It might not be the first word on your mind when you think of winter, but to me the season is synonymous with relaxation.
I’m at my most relaxed when I’m cold, when my eyes are stinging and my arms are full of goosebumps, when my left index finger is a worrying shade of purple and my cheeks pink.
When the trees are naked and the sky is perpetually dark. When people spend more time de-icing their cars than driving them, when I know I have an advent calendar tucked away and ready to be gradually indulged. When the wind plasters my hair to my lipgloss and steals my breath.
Winter is the only time of year I let socks into my life, and the only time liquid chocolate presides over solid.
It’s a time when my mug never goes cold and I can never have enough moisturiser. I love the abiding excitement that begins in childhood, when the nights draw in earlier and being outside in the dark feels like something reserved for grown ups.
Reaching winter feels like a homecoming. No sun cream, no wasps, no deathly humid public transport. No sleepless nights missing my duvet, no having to get my legs out every day. Instead, it’s my birthday, and then it’s Christmas. It’s a season that’s always had celebrations. For a few months, nostalgia and excitement mingle together and leave me feeling truly content.
In recent years, however, the cold weather alone hasn’t been enough to counteract my stress. But all other efforts to relax haven’t worked out very well, either. Maybe it's just me, but making a concerted effort to relax creates more tension. It’s like going to a spa, where there’s so much pressure to relax that it can create the opposite effect.
Meditation, which is fast becoming one of the most popular ways to relax, has been the bane of my life for a long time. It looks so simple, yet I haven’t come across anything more difficult since I tried to get through a yoga class without getting kicked out.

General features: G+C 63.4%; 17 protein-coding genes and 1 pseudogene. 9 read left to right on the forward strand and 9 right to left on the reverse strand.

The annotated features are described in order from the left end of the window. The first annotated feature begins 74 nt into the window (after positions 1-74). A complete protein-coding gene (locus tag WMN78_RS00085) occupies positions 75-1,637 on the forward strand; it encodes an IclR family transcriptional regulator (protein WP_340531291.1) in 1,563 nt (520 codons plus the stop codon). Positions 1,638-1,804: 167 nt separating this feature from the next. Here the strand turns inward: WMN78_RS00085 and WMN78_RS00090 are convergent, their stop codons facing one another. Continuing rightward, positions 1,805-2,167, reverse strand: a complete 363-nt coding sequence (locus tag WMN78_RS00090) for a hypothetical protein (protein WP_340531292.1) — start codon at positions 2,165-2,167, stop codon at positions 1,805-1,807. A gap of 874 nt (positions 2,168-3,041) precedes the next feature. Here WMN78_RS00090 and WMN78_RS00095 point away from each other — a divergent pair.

I find somewhere comfortable to sit, close my eyes and take a slow, deep breath. By the time I’ve got round to exhaling, my legs feel like they’re in the wrong place, my back doesn’t feel straight enough and I’m either too hot, too cold, or suddenly in desperate need of a wee.
The sounds outside amplify, the ones inside draw closer. The washing machine whirs loudly in one ear, and the voices of everyone in a one-mile radius buzz against my other eardrum. Suddenly, an endless to-do list is projected onto the backs of my eyelids and my hand twitches, desperate to scribble down reminders about the email I need to send and the milk I need to buy.
My inner dialogue switches from a dulcet, Morgan-Freeman-sounding voice to a Janet Street-Porter screech that’s impossible to ignore. Without fail, a million questions and thoughts spring to the front of my mind.
‘Has that extractor fan always been this loud?’
‘How do monks do this every day?’
'Is Jimmy Carr's laugh real?'
Along with understanding all of the words in a mortgage leaflet and always having a spare toothbrush, I assume that learning to relax comes with age. My mind hasn’t yet grown tired enough of the world to be able to block it out for ten minutes a day.
I yearn for that moment you can feel your organs align, the adrenaline in your veins dissolve, and the fear of an early, stress-related death dissipate. A few years ago I had a hypnotherapy session and for the rest of the day I felt like I was being drip-fed Valium. I have since spent every day trying to recreate that feeling.
But winter will always remain my favourite time of year. Who knows – one year I might find the self-control to meditate on Christmas Eve. But until that day comes I will still spend it looking for hidden Christmas presents and accidentally Sellotaping my hands together.